Featured Research

from universities, journals, and other organizations

Places To Play, But 'Stranger Danger' Fears Keep Inner-city Kids Home: Study

Date:
September 30, 2009
Source:
University of Alberta
Summary:
Fear of dangerous strangers in inner-city neighborhoods is keeping kids and teens from using playgrounds and parks to be physically active.

A new study finds that fear of dangerous strangers in inner-city neighborhoods is keeping kids and teens from using playgrounds and parks to be physically active.
Credit: iStockphoto

Fear of dangerous strangers in inner-city neighbourhoods is keeping kids and teens from using playgrounds and parks to be physically active.

Researchers in the Faculty of Physical Education and Recreation at the University of Alberta, led by Nick Holt, looked at perceived opportunities and barriers to physical activity in an inner-city neighbourhood in Edmonton. They interviewed 59 children and youth, eight school staff and 13 youth workers in adult-supervised physical activity programs about their experiences.

Study data revealed three themes that influenced youngsters' opportunities for physical activity, with positive and negative factors for each.

The first theme identified was "neighbourhood characteristics." On the plus side researchers found neighbourhoods "walkable," with plenty of parks and playgrounds and nearby amenities. However, "stranger danger" fears related to drug users, bullies, prostitutes, gang members and fear of abduction deterred children and youth from visiting these places.

The second theme was "family involvement." Researchers found that while children and youth were rarely allowed out alone, involvement by a family member, for example, accompanying them to a park to play, increased their engagement in physical activity.

The third theme was the "availability of adult-supervised programs." On the positive side, researchers noted the large variety of programs offered by dedicated, hard-working staff and volunteers. Negative factors included minimal resources; staff and volunteer recruitment and retention challenges, and little knowledge of program availability by inner-city children and youth; low adherence to the programs was also a negative factor.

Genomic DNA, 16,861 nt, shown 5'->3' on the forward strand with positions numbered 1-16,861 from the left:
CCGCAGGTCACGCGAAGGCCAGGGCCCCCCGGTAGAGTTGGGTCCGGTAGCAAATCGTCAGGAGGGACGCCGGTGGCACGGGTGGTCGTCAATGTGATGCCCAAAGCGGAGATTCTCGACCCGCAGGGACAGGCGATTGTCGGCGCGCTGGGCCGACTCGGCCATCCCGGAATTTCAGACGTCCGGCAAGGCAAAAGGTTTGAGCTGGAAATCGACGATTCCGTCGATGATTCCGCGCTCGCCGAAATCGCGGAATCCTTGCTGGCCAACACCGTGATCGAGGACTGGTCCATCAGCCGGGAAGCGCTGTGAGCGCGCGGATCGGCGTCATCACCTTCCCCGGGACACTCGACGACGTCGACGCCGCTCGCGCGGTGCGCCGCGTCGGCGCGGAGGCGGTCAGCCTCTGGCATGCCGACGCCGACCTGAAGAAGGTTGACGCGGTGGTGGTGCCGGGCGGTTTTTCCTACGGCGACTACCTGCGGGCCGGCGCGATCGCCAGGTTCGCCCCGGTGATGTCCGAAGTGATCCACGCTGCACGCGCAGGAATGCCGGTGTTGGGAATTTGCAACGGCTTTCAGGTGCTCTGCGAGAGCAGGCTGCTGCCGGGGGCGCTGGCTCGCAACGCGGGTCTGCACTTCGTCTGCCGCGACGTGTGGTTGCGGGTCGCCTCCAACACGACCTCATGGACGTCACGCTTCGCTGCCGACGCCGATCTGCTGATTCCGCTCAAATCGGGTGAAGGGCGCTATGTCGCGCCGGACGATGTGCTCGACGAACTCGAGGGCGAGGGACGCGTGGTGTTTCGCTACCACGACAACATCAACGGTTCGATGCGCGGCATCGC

Inner-city neighbourhoods in other metropolitan areas in Canada bear similar characteristics to the one studied and findings can be broadly used to tackle physical activity barriers for inner-city children and youth.

The study will appear in December 2009 issue of the international journal Health and Place.


Story Source:

The above story is based on materials provided by University of Alberta. Note: Materials may be edited for content and length.


Cite This Page:

University of Alberta. "Places To Play, But 'Stranger Danger' Fears Keep Inner-city Kids Home: Study." ScienceDaily. ScienceDaily, 30 September 2009. <www.sciencedaily.com/releases/2009/09/090930121514.htm>.
University of Alberta. (2009, September 30). Places To Play, But 'Stranger Danger' Fears Keep Inner-city Kids Home: Study. ScienceDaily. Retrieved September 22, 2014 from www.sciencedaily.com/releases/2009/09/090930121514.htm
University of Alberta. "Places To Play, But 'Stranger Danger' Fears Keep Inner-city Kids Home: Study." ScienceDaily. www.sciencedaily.com/releases/2009/09/090930121514.htm (accessed September 22, 2014).

Share This



More Mind & Brain News

Monday, September 22, 2014

Featured Research

from universities, journals, and other organizations


Featured Videos

from AP, Reuters, AFP, and other news services

Could Grief Affect The Immune Systems Of Senior Citizens?

Could Grief Affect The Immune Systems Of Senior Citizens?

Newsy (Sep. 19, 2014) The study found elderly people are much more likely to become susceptible to infection than younger adults going though a similar situation. Video provided by Newsy
Powered by NewsLook.com
Food Addiction Might Be Caused By PTSD

Food Addiction Might Be Caused By PTSD

Newsy (Sep. 18, 2014) New research shows that women who suffer from PTSD are three times more likely to develop a food addiction. Video provided by Newsy
Powered by NewsLook.com
Corporal Punishment on Decline, Debate Renews

Corporal Punishment on Decline, Debate Renews

AP (Sep. 16, 2014) Corporal punishment in the United States is on the decline, but there is renewed debate over its use after Minnesota Vikings running back Adrian Peterson was charged with child abuse. (Sept. 16) Video provided by AP
Powered by NewsLook.com
FDA Eyes Skin Shocks Used at Mass. School

FDA Eyes Skin Shocks Used at Mass. School

AP (Sep. 15, 2014) The FDA is considering whether to ban devices used by the Judge Rotenberg Educational Center in Canton, Massachusetts, the only place in the country known to use electrical skin shocks as aversive conditioning for aggressive patients. (Sept. 15) Video provided by AP
Powered by NewsLook.com

Search ScienceDaily

Number of stories in archives: 140,361

Find with keyword(s):
Enter a keyword or phrase to search ScienceDaily for related topics and research stories.

Save/Print:
Share:

Breaking News:
from the past week

In Other News

... from NewsDaily.com

Science News

Health News

Environment News

Technology News



Save/Print:
Share:

Free Subscriptions


Get the latest science news with ScienceDaily's free email newsletters, updated daily and weekly. Or view hourly updated newsfeeds in your RSS reader:

Get Social & Mobile


Keep up to date with the latest news from ScienceDaily via social networks and mobile apps:

Have Feedback?


Tell us what you think of ScienceDaily -- we welcome both positive and negative comments. Have any problems using the site? Questions?
Mobile: iPhone Android Web
Follow: Facebook Twitter Google+
Subscribe: RSS Feeds Email Newsletters
Latest Headlines Health & Medicine Mind & Brain Space & Time Matter & Energy Computers & Math Plants & Animals Earth & Climate Fossils & Ruins